In the latest Batman film, The Dark Knight, arch-villain The Joker blows up the Gotham City Hospital which disappears into a fireball of smoke and flames. Most film goers probably didn’t realize that this was not a model or a computer generated image. The film crew actually exploded part of an abandoned factory only a few blocks from where I live. It was the old Brach’s Candy plant on Chicago’s West Side, a major landmark to anyone who travels on the CTA Green Line out to the Austin neighborhood or on to Oak Park and Forest Park.
What is left of the Brachs’ Candy factory lies crumbling along Cicero Avenue, frequented only by the homeless, the professional junk scavengers, the graffiti artists and the urban adventurers who love to risk life and limb clambering around abandoned buildings. Brachs is only one example. Today most of Chicago’s former industrial glory is a Machu Picchu of weedy rusting ruins or has been plowed under to grow a crop of yuppie condo buildings.
Twas not always thus.
Filed under: CEO's, Global Economy & Politics, Society & Economy, Unions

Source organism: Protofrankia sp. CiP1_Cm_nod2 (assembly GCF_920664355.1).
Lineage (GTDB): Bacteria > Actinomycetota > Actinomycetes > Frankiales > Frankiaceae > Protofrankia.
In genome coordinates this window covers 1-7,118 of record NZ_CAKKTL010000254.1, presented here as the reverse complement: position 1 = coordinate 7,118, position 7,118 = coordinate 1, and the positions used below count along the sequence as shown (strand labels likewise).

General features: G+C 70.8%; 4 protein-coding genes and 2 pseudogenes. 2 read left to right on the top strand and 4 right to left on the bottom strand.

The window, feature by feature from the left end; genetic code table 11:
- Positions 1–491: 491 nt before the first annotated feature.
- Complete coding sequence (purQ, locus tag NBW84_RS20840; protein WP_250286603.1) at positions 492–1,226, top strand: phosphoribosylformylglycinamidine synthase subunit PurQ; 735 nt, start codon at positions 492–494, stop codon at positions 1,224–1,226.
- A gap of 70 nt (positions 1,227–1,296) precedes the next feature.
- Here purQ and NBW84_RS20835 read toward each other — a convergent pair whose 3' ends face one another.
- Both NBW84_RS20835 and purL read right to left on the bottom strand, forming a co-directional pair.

“This is a war on the middle class”, an American Axle worker said, “People are losing their homes, while the banks and the rich are getting more profits. They preach they are creating more jobs—but what kind of pay are these jobs?”
The jobs that the striking American Axle worker referred to pay $14 an hour, down from the $28 an hour that the American Axle parts workers had been formerly paid. As peoples’ mortgages, car payments, kids’ college tuition and health care went down the drain when the strike was lost, American Axle CEO Richard Dauch was rewarded with an 8.5 million dollar bonus for his brave service in the battle against the American middle class. Read more
So Barack Obama is tacking to starboard. That’s steering to the right for you landlubbers. But as a politician who lives next to those inland seas we call the Great Lakes, he must have seen sailors do this hundreds of times. He’s already tacked to the port or the left side. Now it’s time to tack to the right or the starboard side. Paradoxically, that’s how you sail in a “straight” line and end up arriving at your destination.